What to name Your Future Kids – Master-Thesis 2021
Mike is happy and Bianca is a housewife, Lasse is a composer and Lily is loved – this is what the future could look like if determined by an algorithm oracle. What to Name Your Future Kids by Cara Celine is a digital tarot that predicts the future on the basis of names. The oracle that speaks to us is the word-embedding algorithm GloVe.
What to Name Your Future Kids makes it possible to see and experience the bias of artificial intelligence and algorithms – and exposes them as self-referential systems that reflect prevailing prejudices.
In an era of platform capitalism we are surrounded by algorithms every day. Their rules and recommendations as to what we can and cannot see determine how we construct knowledge and our world view. Algorithms decide what political opinions we are exposed to, and what jobs, what shoes, and what (sex) partners we are offered. Algorithms support numerous businesses and government agencies in their work – in Germany, for instance, the Federal Agency of Migration and Refugees, and the police.
The visual imagery of What to Name Your Future Kids is magical and sacred, abstract and crystalline. The architecture of the website reflects the stylistic idiom of Cara Celine’s designs: In her work, Celine integrates elements from painting, plays with proportions, and thus achieves multidimensional digital materiality. Upon opening the website, users enter a dark digital space. A central rectangle with oscillating wavelike structures represents the tarot card, the door to the realm of the oracle. As soon as the user enters the name, an abstract figure appears – a free-floating face or a brain – the oracle, the ki. The sound enhances the dystopically mythical effect. Like a huge machine set in motion, revolving, vibrating and serpentine, the elements slowly and powerfully engage with each other. The algorithm calculates the output. In three associated words, the output summarises in what contexts the names appear according to the calculations of the algorithm, and thus what opportunities and destinies are in store for those who bear a particular name. For example: hated, polyamory, hairdresser (Celina) or successful, liberal, composer (Lasse). If by chance one enters a surname (Basra) that is also the name of a city which is involved in many military conflicts, the oracle’s associations are victim, socialist, and policeman.
For the design of the tarot cards, Cara Celine has created 3D symbols that symbolically represent the outputs – depending on output and percentage value, the latter generically scale and multiply. The basic forms are derived from symbols and emoticons that we use in our daily communication and in social media; distortion and loop are used as stylistic devices analogously to the subject of the project.
What names should we give our children so that they will grow up to be successful and happy? The brightest future a woman can expect, as experimentation with the tarot shows, is to be loved. For men, the most awesome prospect imaginable is being successful.
GloVe is a globally used unsupervised learning algorithm that was developed by Stanford University and that vectorially calculates spatial proximity to certain contexts. In “unsupervised learning” volumes of data are not labeled; this way, far larger volumes of data can be processed. The algorithm is trained by providing it with billions of texts and scholarly articles available on the internet.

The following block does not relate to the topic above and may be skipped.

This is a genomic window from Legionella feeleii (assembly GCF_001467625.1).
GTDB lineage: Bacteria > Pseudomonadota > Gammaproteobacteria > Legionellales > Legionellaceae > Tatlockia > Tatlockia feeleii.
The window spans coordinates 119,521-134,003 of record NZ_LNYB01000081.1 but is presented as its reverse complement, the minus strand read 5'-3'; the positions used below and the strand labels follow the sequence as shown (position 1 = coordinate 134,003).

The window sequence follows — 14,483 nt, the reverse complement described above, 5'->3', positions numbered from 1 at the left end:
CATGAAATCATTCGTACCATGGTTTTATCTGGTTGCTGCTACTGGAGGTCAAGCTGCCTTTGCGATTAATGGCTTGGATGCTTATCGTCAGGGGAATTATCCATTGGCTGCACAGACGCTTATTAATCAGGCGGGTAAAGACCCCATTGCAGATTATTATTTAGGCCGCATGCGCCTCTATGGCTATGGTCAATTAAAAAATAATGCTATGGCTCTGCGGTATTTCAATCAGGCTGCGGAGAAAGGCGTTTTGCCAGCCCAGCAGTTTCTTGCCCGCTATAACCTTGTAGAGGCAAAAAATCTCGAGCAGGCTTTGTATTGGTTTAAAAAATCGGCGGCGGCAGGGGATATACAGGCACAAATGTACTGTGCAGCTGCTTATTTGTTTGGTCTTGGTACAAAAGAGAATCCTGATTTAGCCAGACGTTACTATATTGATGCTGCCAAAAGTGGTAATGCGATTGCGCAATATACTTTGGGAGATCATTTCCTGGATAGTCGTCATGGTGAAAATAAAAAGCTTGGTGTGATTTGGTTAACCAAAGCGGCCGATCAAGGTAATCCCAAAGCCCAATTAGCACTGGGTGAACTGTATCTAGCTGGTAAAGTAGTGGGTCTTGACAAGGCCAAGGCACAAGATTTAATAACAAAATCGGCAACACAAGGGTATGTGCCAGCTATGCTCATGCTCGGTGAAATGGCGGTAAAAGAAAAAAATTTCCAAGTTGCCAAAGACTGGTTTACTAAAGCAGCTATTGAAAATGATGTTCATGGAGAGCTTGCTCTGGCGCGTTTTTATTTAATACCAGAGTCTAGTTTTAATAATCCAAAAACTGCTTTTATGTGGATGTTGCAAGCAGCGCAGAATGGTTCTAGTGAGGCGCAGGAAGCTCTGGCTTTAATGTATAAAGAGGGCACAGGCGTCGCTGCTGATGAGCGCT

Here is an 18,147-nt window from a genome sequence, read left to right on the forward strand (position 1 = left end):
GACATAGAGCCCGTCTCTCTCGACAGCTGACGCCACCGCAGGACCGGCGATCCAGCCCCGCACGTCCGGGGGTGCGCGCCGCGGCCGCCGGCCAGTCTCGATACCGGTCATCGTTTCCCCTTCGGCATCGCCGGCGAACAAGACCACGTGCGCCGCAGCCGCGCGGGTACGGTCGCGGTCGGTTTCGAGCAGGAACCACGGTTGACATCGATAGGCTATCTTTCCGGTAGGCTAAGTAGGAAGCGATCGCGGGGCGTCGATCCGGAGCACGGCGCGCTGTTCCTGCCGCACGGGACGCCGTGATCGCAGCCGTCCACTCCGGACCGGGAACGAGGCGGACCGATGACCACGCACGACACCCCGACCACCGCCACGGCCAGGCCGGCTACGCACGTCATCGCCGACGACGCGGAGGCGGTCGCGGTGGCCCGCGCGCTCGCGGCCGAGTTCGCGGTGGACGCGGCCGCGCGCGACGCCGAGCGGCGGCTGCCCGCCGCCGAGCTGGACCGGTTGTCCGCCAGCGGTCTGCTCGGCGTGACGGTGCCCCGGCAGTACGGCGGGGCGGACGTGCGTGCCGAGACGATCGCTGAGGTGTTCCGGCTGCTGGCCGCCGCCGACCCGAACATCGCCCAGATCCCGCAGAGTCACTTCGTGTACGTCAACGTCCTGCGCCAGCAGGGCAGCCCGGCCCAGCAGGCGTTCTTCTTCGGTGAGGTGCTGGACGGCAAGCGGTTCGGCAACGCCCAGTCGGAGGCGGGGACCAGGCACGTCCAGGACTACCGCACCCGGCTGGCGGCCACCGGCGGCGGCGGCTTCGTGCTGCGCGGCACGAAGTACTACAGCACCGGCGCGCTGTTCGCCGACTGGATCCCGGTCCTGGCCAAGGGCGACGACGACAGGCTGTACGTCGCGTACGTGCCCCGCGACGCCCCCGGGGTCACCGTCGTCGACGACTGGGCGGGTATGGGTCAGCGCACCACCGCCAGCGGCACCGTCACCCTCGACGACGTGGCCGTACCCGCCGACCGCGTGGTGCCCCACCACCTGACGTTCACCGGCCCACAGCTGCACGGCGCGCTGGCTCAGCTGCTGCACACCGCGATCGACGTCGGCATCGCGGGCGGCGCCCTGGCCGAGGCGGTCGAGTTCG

In What to Name Your Future Kids, GloVe calculates the probable context for user input and manifests the latter in a prophecy. It thus playfully reveals the algorithmic processes. Unlike in cases where an algorithm is actually used in decision-making processes, users are made aware of the bias. However, the actual basis for the algorithm’s calculations remains hidden and leads, in part, to amusing or surreal-seeming outputs. At the same time, though, the user of the tarot should not forget that the output is a mirror of the global society (especially of industrially developed countries, of course). When the outputs calculated from statistical data are then concretely applied to individuals, we get the well-known phenomenon of a self-fulfilling prophecy. In the case of What to Name Your Future Kids this simply means that names with unpleasant associations are avoided. But if this insight is applied in actual real-life situations, we realise how the thoughtless use of algorithmic systems may result in the reinforcing of prejudices and stereotypes.
While algorithms as a rule indicate only the result of the highest figures, Cara Celine also integrates the output for the next possible probability in her digital tarot, which sometimes even shows the opposite results – truth becomes relative. Algorithms are as fallible as the information they are fed. Thus it became apparent that the algorithm of the American COMPASS programme used racist prejudices and predicted that on the average, when it came to making decisions whether to grant probation, African Americans were at increased risk for recidivism. An Austrian employment agency, using an algorithm, claimed that men had better job prospects, which directly affected support for job seekers.
When algorithms make decisions, it is often hoped that they make them freely and impartially – just as the development of the World Wide Web brought with it the hope for free and democratic dissemination of knowledge, a “civilisation of the mind”. What to Name Your Future Kids illustrates the fact that this is not the case, and places users in an emotional quandary. What do I name my future kid if I assume that the child’s personal data will play a role in the algorithmic assessment involved in applying for a job, the granting of credit, law enforcement, etc.?